The fallout from a previous exploit comes back to haunt Queen Elizabeth’s half sister.
Mistress Ursula Stannard, who’d like to lead a quiet life caring for her estates and raising her son, Harry, is disturbed by a visit from Sir Robert Dudley, who tells her that he’s just sold neighboring Knoll House to widower Giles Frost, a Catholic merchant. When Ursula receives a message from Walsingham, the queen’s spymaster, she knows something unpleasant is coming her way. Before she can answer his summons, her servant Roger Brockley, her partner in many a dangerous adventure, finds his son, Philip Sandley, shot dead by a crossbow. Although Philip had been involved in the kidnapping of Harry (The Reluctant Assassin, 2018), Brockley grieves his only child and vows to find his killers. When Ursula travels to Greenwich Palace, Walsingham asks what seems like a small favor: for her to go to Knoll House with her companion, expert needlewoman Sybil Jester, and teach her new neighbor Frost’s twin daughters, Joyce and Jayne, to embroider while dropping false information about the British fleet that Frost will pass on to the Spanish. But first she must take up the problem of a stained glass window in the local church that is so gruesome that it disturbs children and parishioners alike. She hires Master Julius Stagg, a designer and creator of stained glass, to replace the window, which someone’s just broken. On a visit to the studio he shows her a magnificent chest that holds a stunning silver salt cellar he’s giving his niece Eleanor as a part of her wedding dowry. Soon thereafter, Stagg and a tearful Eleanor beg her to search for the chest, which they claim has been stolen and hidden at Knoll House. Despite her misgivings and the advice of her friends, Ursula agrees—a mistake that will put her and Brockley in far worse peril than some of her most harrowing tasks for the queen.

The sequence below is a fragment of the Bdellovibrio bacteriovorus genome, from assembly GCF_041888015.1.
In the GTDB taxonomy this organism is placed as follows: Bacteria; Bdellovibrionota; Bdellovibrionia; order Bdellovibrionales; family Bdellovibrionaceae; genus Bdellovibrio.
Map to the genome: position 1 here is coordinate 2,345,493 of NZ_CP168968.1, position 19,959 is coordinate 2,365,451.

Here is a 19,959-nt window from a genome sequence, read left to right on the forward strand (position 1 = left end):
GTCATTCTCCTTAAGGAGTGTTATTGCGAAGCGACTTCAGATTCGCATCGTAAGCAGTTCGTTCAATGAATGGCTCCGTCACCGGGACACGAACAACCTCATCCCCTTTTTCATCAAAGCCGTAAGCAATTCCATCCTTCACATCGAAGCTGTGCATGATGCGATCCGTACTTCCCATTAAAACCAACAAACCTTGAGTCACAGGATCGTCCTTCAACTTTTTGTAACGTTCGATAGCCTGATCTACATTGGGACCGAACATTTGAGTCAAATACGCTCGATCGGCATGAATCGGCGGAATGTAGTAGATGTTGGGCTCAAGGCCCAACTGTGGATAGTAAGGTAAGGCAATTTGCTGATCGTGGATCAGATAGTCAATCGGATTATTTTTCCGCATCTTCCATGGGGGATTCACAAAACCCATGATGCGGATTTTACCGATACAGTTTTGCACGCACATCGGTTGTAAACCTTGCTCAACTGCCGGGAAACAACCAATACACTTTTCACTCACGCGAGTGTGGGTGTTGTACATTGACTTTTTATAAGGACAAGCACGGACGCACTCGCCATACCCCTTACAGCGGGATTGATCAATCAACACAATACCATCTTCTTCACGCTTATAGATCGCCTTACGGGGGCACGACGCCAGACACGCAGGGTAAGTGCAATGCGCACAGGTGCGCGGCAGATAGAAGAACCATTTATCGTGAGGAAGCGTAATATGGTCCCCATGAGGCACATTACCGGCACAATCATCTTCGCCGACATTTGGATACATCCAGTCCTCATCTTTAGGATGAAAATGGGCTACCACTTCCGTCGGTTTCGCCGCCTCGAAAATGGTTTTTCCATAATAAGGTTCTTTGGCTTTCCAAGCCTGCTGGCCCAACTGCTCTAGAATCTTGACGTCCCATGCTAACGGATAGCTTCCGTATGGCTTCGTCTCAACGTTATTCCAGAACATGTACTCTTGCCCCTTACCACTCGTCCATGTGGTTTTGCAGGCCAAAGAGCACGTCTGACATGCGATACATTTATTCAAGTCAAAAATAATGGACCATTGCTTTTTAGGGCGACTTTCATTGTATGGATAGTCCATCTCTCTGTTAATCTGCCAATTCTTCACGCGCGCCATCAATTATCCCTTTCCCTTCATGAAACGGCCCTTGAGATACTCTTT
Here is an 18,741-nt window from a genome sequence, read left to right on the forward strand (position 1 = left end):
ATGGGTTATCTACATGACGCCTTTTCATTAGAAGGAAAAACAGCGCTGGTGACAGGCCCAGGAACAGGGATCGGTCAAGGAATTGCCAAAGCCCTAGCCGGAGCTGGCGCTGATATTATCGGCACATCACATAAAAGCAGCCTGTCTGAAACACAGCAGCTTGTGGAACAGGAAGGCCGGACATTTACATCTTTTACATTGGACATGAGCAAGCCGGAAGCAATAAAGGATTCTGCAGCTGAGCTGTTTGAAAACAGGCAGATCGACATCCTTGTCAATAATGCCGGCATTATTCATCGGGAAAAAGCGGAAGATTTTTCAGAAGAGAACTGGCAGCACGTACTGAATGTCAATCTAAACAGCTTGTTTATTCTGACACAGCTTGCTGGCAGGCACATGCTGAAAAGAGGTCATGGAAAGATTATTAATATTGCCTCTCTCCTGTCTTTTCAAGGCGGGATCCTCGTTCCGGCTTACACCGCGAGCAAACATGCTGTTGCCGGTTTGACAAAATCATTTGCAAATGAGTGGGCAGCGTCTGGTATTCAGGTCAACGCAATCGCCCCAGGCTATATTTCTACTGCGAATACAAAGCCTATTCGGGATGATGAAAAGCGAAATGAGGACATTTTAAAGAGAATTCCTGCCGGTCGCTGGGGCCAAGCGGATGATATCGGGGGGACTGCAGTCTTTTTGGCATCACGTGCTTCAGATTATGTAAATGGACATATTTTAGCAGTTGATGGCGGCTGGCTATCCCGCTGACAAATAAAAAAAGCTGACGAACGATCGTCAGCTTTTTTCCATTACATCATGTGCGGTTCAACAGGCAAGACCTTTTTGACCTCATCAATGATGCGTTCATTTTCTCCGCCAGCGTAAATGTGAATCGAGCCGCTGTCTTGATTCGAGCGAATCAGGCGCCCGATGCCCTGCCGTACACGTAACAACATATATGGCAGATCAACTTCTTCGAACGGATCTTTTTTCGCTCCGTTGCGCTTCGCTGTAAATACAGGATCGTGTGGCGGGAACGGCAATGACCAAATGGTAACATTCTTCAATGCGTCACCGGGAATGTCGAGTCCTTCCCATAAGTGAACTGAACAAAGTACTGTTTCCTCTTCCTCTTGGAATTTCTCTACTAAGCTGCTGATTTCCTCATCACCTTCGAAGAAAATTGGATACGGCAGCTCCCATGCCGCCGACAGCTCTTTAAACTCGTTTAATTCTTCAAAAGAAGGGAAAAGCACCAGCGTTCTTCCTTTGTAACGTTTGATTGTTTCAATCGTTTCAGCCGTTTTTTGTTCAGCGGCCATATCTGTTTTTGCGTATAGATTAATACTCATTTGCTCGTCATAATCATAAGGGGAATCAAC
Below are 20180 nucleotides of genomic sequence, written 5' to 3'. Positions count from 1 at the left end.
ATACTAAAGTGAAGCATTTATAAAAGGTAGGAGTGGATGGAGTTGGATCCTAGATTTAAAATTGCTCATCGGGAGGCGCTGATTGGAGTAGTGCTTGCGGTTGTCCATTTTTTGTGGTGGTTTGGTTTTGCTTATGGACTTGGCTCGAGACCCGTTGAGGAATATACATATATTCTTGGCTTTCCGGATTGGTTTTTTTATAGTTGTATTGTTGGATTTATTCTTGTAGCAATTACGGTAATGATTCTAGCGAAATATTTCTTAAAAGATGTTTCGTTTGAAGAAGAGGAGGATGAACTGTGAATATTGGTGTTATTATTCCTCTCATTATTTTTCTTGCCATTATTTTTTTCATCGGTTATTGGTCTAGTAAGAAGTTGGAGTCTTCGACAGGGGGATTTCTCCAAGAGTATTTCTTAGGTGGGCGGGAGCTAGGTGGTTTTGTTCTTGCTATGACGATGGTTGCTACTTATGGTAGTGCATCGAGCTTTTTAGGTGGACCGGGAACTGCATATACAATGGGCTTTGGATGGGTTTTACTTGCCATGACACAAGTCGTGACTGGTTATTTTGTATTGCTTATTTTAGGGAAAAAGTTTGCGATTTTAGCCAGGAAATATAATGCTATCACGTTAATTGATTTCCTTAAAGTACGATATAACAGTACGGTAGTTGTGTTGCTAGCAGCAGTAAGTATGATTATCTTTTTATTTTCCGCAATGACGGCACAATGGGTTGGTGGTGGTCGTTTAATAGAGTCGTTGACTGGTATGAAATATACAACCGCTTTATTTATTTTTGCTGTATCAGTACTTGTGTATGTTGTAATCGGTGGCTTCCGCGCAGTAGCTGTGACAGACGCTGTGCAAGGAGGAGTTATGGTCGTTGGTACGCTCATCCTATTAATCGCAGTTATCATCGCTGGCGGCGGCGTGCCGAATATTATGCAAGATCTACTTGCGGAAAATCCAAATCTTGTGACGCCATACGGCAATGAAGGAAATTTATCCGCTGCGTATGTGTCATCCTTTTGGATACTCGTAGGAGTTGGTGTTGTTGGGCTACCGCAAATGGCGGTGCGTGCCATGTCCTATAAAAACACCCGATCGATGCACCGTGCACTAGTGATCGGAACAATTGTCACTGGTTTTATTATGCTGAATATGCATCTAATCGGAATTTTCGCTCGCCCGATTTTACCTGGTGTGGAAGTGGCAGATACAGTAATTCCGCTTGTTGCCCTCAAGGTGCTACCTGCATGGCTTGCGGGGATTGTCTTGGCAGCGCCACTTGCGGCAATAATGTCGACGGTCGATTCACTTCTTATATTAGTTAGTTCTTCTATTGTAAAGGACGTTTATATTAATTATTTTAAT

More cerebral than many of Ursula’s prior escapades but still an authentic Elizabethan cliffhanger.